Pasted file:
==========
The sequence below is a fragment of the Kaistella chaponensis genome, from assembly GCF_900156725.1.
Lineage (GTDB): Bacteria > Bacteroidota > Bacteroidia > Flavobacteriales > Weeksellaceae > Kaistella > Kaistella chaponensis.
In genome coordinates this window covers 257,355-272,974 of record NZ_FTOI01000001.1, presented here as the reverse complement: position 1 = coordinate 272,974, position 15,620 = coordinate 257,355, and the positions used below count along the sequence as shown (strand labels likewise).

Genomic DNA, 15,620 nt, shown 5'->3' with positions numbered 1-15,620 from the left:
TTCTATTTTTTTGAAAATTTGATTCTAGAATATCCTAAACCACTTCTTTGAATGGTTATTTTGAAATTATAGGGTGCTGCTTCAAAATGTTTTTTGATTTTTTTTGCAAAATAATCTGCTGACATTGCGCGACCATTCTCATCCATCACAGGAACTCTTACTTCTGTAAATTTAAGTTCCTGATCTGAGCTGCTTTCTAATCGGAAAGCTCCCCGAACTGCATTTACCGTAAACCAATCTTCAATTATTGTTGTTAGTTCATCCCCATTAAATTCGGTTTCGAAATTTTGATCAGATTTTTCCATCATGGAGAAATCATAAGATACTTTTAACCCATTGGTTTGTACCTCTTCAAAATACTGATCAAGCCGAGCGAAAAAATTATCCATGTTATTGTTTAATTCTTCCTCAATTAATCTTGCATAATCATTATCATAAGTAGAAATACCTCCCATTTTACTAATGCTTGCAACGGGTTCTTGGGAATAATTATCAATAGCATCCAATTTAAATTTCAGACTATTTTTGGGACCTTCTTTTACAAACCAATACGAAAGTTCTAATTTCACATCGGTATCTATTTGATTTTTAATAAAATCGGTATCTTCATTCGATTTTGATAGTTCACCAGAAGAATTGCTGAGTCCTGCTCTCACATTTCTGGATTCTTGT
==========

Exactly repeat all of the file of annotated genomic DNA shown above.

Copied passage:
The sequence below is a fragment of the Kaistella chaponensis genome, from assembly GCF_900156725.1.
Lineage (GTDB): Bacteria > Bacteroidota > Bacteroidia > Flavobacteriales > Weeksellaceae > Kaistella > Kaistella chaponensis.
In genome coordinates this window covers 257,355-272,974 of record NZ_FTOI01000001.1, presented here as the reverse complement: position 1 = coordinate 272,974, position 15,620 = coordinate 257,355, and the positions used below count along the sequence as shown (strand labels likewise).

Genomic DNA, 15,620 nt, shown 5'->3' with positions numbered 1-15,620 from the left:
TTCTATTTTTTTGAAAATTTGATTCTAGAATATCCTAAACCACTTCTTTGAATGGTTATTTTGAAATTATAGGGTGCTGCTTCAAAATGTTTTTTGATTTTTTTTGCAAAATAATCTGCTGACATTGCGCGACCATTCTCATCCATCACAGGAACTCTTACTTCTGTAAATTTAAGTTCCTGATCTGAGCTGCTTTCTAATCGGAAAGCTCCCCGAACTGCATTTACCGTAAACCAATCTTCAATTATTGTTGTTAGTTCATCCCCATTAAATTCGGTTTCGAAATTTTGATCAGATTTTTCCATCATGGAGAAATCATAAGATACTTTTAACCCATTGGTTTGTACCTCTTCAAAATACTGATCAAGCCGAGCGAAAAAATTATCCATGTTATTGTTTAATTCTTCCTCAATTAATCTTGCATAATCATTATCATAAGTAGAAATACCTCCCATTTTACTAATGCTTGCAACGGGTTCTTGGGAATAATTATCAATAGCATCCAATTTAAATTTCAGACTATTTTTGGGACCTTCTTTTACAAACCAATACGAAAGTTCTAATTTCACATCGGTATCTATTTGATTTTTAATAAAATCGGTATCTTCATTCGATTTTGATAGTTCACCAGAAGAATTGCTGAGTCCTGCTCTCACATTTCTGGATTCTTGT